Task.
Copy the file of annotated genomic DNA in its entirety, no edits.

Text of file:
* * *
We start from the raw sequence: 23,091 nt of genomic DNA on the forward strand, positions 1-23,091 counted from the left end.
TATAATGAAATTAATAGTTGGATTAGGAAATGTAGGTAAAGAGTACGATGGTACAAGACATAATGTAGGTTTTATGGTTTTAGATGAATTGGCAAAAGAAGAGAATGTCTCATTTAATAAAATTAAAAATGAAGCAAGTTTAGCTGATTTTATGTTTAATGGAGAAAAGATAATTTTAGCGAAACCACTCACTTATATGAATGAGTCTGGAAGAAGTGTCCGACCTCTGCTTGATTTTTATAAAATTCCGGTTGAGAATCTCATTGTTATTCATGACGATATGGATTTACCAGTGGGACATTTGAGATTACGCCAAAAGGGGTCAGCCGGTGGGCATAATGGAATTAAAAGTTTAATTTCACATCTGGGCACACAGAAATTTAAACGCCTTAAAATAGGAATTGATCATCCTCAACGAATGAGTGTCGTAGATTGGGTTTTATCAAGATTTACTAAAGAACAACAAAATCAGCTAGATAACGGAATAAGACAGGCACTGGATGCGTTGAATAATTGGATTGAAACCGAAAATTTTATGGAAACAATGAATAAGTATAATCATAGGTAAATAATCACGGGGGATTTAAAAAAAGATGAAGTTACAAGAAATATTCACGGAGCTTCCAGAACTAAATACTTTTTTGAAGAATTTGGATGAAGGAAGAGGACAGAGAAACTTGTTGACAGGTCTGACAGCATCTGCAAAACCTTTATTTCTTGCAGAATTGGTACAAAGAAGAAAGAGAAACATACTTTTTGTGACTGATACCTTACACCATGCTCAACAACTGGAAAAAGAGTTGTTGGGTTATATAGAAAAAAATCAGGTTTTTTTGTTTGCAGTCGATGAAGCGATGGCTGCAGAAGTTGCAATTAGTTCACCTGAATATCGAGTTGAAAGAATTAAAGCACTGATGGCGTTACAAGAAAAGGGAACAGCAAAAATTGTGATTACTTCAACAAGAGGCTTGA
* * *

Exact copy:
We start from the raw sequence: 23,091 nt of genomic DNA on the forward strand, positions 1-23,091 counted from the left end.
TATAATGAAATTAATAGTTGGATTAGGAAATGTAGGTAAAGAGTACGATGGTACAAGACATAATGTAGGTTTTATGGTTTTAGATGAATTGGCAAAAGAAGAGAATGTCTCATTTAATAAAATTAAAAATGAAGCAAGTTTAGCTGATTTTATGTTTAATGGAGAAAAGATAATTTTAGCGAAACCACTCACTTATATGAATGAGTCTGGAAGAAGTGTCCGACCTCTGCTTGATTTTTATAAAATTCCGGTTGAGAATCTCATTGTTATTCATGACGATATGGATTTACCAGTGGGACATTTGAGATTACGCCAAAAGGGGTCAGCCGGTGGGCATAATGGAATTAAAAGTTTAATTTCACATCTGGGCACACAGAAATTTAAACGCCTTAAAATAGGAATTGATCATCCTCAACGAATGAGTGTCGTAGATTGGGTTTTATCAAGATTTACTAAAGAACAACAAAATCAGCTAGATAACGGAATAAGACAGGCACTGGATGCGTTGAATAATTGGATTGAAACCGAAAATTTTATGGAAACAATGAATAAGTATAATCATAGGTAAATAATCACGGGGGATTTAAAAAAAGATGAAGTTACAAGAAATATTCACGGAGCTTCCAGAACTAAATACTTTTTTGAAGAATTTGGATGAAGGAAGAGGACAGAGAAACTTGTTGACAGGTCTGACAGCATCTGCAAAACCTTTATTTCTTGCAGAATTGGTACAAAGAAGAAAGAGAAACATACTTTTTGTGACTGATACCTTACACCATGCTCAACAACTGGAAAAAGAGTTGTTGGGTTATATAGAAAAAAATCAGGTTTTTTTGTTTGCAGTCGATGAAGCGATGGCTGCAGAAGTTGCAATTAGTTCACCTGAATATCGAGTTGAAAGAATTAAAGCACTGATGGCGTTACAAGAAAAGGGAACAGCAAAAATTGTGATTACTTCAACAAGAGGCTTGA